As Rethink’s Research Director, Caroline Gabriel, puts it in Wireless Watch:
Many of Intel’s next moves will relate to industrial and telco trends – 5G, IoT, multi-access edge. Its success or otherwise will determine the reputation of its next CEO, but also the legacy that is perceived for Krzanich. Overall, the departing CEO is likely to leave a more robust legacy than the reports surrounding his exit are suggesting. He has had failures, one of them in mobile devices, but the rot had set in there before he took the helm – he merely took the decision to put the smartphone SoC business out of its misery. He has failed to follow through sufficiently strongly and consistently on some of his bolder moves, such as turning the Altera acquisition into a powerful integrated platform, or becoming a major foundry. And some of those decisions have proved to be distractions, like Quark.
But the slowdown in PC chip sales has been slower than feared, partly because of some agile thinking in terms of post-PC form factors; and the most recent set of quarterly results highlighted the resilience of the data center business, despite new challengers.
Now Intel’s board has to decide whether to follow its usual pattern and appoint the new CEO from within, or look for some new blood, perhaps to come up with a radical vision of how Intel can succeed in markets like the IoT, while ensuring that China is more friend than rival, and even perhaps moving more aggressively back to its memory chip roots to claw some share back from Samsung.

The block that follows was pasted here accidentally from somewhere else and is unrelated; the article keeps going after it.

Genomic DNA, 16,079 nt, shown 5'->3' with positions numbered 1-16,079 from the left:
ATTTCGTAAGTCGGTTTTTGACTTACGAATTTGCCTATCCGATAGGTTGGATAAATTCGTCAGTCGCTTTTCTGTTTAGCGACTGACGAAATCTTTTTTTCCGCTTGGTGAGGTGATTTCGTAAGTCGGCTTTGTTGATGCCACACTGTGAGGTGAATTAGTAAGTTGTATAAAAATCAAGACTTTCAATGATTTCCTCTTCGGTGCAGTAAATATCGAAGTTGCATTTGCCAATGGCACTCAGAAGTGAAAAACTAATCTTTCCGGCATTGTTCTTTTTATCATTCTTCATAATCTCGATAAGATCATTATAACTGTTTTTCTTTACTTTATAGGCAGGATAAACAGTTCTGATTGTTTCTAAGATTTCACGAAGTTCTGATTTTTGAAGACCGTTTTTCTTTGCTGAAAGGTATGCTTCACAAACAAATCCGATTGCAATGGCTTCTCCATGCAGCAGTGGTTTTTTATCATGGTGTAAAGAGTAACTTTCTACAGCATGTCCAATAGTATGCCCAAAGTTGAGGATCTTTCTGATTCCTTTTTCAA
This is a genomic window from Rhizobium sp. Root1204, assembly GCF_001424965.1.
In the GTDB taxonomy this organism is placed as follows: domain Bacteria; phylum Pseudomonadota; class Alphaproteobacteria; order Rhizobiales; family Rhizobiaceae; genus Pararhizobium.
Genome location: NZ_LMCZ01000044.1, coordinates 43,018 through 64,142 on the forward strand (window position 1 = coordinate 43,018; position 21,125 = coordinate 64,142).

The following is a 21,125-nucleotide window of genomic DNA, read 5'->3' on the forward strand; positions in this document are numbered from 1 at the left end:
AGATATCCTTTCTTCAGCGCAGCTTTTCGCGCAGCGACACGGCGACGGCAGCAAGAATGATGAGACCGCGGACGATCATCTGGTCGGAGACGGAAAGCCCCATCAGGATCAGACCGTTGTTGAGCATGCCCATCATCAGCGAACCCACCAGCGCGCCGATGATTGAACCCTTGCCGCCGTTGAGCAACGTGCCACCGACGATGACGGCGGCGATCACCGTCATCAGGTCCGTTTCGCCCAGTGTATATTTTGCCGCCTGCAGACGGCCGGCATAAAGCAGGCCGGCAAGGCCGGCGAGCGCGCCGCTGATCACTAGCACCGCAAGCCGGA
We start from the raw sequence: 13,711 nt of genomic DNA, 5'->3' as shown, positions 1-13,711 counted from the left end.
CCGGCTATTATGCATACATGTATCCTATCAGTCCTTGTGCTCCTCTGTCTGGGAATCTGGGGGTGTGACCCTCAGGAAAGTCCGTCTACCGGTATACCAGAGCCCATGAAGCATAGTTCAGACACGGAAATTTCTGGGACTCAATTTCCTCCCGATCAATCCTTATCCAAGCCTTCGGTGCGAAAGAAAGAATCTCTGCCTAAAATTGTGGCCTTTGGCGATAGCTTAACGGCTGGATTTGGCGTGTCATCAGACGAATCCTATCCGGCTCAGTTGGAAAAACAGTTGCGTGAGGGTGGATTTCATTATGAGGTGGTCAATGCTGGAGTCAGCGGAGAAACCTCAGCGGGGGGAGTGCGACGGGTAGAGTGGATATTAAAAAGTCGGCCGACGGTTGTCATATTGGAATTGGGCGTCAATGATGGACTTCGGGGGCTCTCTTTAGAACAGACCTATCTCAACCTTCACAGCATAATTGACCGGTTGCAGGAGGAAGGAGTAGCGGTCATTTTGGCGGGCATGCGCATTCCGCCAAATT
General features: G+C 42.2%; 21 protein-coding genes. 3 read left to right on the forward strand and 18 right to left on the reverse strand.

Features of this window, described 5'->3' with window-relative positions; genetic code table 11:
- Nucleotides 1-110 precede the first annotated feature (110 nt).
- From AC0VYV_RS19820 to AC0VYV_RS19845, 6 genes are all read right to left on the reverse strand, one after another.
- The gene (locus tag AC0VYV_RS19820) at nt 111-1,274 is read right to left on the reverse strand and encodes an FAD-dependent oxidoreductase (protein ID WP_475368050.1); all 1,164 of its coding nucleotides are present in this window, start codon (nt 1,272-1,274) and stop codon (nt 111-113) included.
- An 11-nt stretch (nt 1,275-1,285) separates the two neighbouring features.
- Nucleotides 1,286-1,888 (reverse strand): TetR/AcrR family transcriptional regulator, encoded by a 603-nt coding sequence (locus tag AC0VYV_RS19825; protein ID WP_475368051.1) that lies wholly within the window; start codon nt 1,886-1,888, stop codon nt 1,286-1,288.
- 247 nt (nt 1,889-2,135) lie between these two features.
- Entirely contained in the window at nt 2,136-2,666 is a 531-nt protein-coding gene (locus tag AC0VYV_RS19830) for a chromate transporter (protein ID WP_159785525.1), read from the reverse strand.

But Intel has never hired an external CEO, though it has recently appointed some outsiders to very senior positions, most notably Murthy Renduchintala, the previous Qualcomm co-president who joined Intel in 2016 and is now an EVP, group president of technology, systems architecture & client group, and chief engineering officer. He will be a hot tip for the CEO role, though there are four other EVPs (Intel’s most senior rank of managers) including interim CEO Swan. The others are Navin Shenoy, general manager of the data center group; Leslie Culberton, general manager of product assurance and security; and Steven Rodgers, general counsel.